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    Exploring the Links between Communality, the Metabolic Relationship, and Ecological Sustainability: A Case Study of a North-West of Ireland Community (c. 1930s-50s)

    O'Malley Gannon, Clodagh (2015) Exploring the Links between Communality, the Metabolic Relationship, and Ecological Sustainability: A Case Study of a North-West of Ireland Community (c. 1930s-50s). PhD thesis, National University of Ireland Maynooth.

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    My thesis explores the links between communality, the metabolic relationship, and ecological sustainability. It does so through case study research of a rundale system of production context (because rundale was a communal mode of production) in North-West Mayo in Ireland (c. 1930s-50s). The aim of my research is to contribute to discussion about the relationship between society and nature tied to agriculture. I investigate a pre-capitalist setting that was marginal in terms of rundale existing at the margins of capitalism. But crucially, the setting was ecologically marginal with the productiveness of agriculture being extremely limited by location and the harsh physical environment that existed there. This double marginality made it possible to reveal certain things: On the one hand, it highlighted the social processes involved in enabling the society to engage with capitalism without becoming capitalist, and in so doing emphasised the significance of communal relations of production in helping to safeguard sustainable agricultural production in the area; on the other hand, because of the extreme physical environment concerned it was possible to unpack the social processes involved in dealing with nature’s forces as they confronted society there, because in having to produce under such extreme conditions the social processes involved in safeguarding production were more exposed. I highlight the people’s ingenuity in appropriating nature’s forces to allow them to successfully produce within a socio-ecological relationship where both nature and society acted as causal variable at different times within their interaction. I demonstrate this through a focus on processes occurring in social and natural systems and sub-systems. I explore social, ecological, and socio-ecological relationships as they acted to affect the metabolic relationship and ecological sustainability. I use an emergent primarily qualitative mixed method case study research approach to uncover nuanced data on the phenomena of interest and to allow the data to shape the research process to a large degree. I apply an iterative analysis process to allow new avenues of inquiry as they emerge from the research process to be followed up. The result is an unfolding research process. My work is also presented in an unfolding cyclical manner with separate sections offering different levels of analysis, and with each of those sections each offering two types of analysis – one informed by scholarly insight and the other informed by empirical data. The results of each system level analysis section provide the impetus for which system level is discussed next until all systems have been discussed. The key finding of my research is that communality supported agricultural sustainability within the setting investigated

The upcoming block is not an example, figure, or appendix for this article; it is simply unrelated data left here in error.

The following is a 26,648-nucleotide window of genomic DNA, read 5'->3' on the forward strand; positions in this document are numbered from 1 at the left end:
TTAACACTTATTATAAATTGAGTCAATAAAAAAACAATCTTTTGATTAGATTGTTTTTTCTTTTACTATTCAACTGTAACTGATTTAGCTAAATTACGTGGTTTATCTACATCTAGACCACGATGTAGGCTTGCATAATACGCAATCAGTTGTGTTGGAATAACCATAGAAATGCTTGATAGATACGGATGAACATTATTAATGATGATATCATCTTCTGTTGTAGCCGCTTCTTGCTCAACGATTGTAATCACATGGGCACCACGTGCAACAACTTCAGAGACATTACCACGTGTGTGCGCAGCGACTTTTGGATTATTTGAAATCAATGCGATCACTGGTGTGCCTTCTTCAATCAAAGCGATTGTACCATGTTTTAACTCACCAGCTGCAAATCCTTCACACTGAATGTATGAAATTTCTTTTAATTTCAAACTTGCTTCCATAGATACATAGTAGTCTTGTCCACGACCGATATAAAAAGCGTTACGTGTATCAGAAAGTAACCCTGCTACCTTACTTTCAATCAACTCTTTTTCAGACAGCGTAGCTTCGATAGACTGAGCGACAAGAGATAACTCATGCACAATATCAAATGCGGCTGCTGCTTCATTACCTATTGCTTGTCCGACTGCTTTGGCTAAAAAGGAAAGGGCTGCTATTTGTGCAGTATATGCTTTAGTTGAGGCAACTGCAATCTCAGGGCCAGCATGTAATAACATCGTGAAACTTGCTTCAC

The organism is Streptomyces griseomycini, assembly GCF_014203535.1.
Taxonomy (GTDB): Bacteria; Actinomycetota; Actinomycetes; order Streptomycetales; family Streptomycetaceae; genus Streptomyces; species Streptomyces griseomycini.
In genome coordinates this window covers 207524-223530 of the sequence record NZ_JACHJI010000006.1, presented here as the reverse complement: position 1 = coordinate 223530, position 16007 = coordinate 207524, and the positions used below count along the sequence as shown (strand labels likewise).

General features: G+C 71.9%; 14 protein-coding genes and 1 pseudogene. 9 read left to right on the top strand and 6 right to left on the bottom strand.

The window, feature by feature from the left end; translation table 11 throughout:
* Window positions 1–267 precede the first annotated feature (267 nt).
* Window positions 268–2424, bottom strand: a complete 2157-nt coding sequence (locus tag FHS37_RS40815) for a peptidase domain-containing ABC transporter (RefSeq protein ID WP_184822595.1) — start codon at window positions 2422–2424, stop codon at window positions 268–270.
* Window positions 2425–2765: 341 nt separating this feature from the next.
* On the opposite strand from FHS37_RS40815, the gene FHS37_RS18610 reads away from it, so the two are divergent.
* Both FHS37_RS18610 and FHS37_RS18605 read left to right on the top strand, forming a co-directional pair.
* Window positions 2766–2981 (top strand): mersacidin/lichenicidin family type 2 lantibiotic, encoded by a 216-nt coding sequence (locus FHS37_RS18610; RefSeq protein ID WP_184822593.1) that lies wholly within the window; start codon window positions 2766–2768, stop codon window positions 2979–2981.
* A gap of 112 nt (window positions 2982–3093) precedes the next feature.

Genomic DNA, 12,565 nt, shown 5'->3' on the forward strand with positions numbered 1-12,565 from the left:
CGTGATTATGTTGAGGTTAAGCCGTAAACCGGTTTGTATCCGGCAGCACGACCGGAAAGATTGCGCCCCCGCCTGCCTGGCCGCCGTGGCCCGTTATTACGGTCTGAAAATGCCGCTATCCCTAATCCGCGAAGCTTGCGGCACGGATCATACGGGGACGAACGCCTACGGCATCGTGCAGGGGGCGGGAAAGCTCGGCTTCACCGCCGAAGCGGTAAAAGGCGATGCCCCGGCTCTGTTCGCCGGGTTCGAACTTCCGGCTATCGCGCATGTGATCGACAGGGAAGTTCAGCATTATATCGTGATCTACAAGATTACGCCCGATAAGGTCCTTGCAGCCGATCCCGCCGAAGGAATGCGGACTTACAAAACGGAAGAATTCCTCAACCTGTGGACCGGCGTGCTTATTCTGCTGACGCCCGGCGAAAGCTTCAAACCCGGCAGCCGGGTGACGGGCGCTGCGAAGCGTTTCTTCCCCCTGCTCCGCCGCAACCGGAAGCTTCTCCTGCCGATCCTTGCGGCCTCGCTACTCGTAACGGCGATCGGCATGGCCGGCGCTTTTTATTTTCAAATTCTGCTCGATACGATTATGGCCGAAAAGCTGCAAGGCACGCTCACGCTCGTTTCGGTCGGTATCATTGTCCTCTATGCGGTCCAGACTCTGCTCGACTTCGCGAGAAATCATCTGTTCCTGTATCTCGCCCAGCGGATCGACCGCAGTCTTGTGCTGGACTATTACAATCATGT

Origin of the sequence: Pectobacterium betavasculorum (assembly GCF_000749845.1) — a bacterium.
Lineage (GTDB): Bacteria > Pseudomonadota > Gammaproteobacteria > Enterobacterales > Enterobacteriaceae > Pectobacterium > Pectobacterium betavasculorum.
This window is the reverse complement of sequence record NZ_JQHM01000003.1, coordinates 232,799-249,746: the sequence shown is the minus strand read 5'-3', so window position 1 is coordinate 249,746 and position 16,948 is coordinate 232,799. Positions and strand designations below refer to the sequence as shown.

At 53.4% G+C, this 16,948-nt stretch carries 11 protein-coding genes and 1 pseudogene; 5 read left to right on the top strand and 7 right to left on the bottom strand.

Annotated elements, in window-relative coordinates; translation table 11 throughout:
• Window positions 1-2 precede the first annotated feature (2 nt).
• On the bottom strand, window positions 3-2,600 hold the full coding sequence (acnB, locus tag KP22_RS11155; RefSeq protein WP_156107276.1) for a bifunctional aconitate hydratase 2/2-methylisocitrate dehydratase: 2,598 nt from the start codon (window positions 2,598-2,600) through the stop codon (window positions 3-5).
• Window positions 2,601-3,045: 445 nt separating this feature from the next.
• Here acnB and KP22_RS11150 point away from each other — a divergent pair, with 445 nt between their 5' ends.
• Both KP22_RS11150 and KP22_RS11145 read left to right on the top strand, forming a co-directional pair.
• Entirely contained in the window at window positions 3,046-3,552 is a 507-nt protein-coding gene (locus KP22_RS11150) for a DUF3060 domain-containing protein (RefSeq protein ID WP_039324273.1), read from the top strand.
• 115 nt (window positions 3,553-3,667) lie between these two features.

Item Type: Thesis (PhD)
    Keywords: Communality; Metabolic Relationship; Ecological Sustainability; North-West of Ireland Community; 1930-50;
    Academic Unit: Faculty of Social Sciences > Sociology
    Item ID: 6324
    Depositing User: IR eTheses
    Date Deposited: 03 Sep 2015 11:30
      Use Licence: This item is available under a Creative Commons Attribution Non Commercial Share Alike Licence (CC BY-NC-SA). Details of this licence are available here

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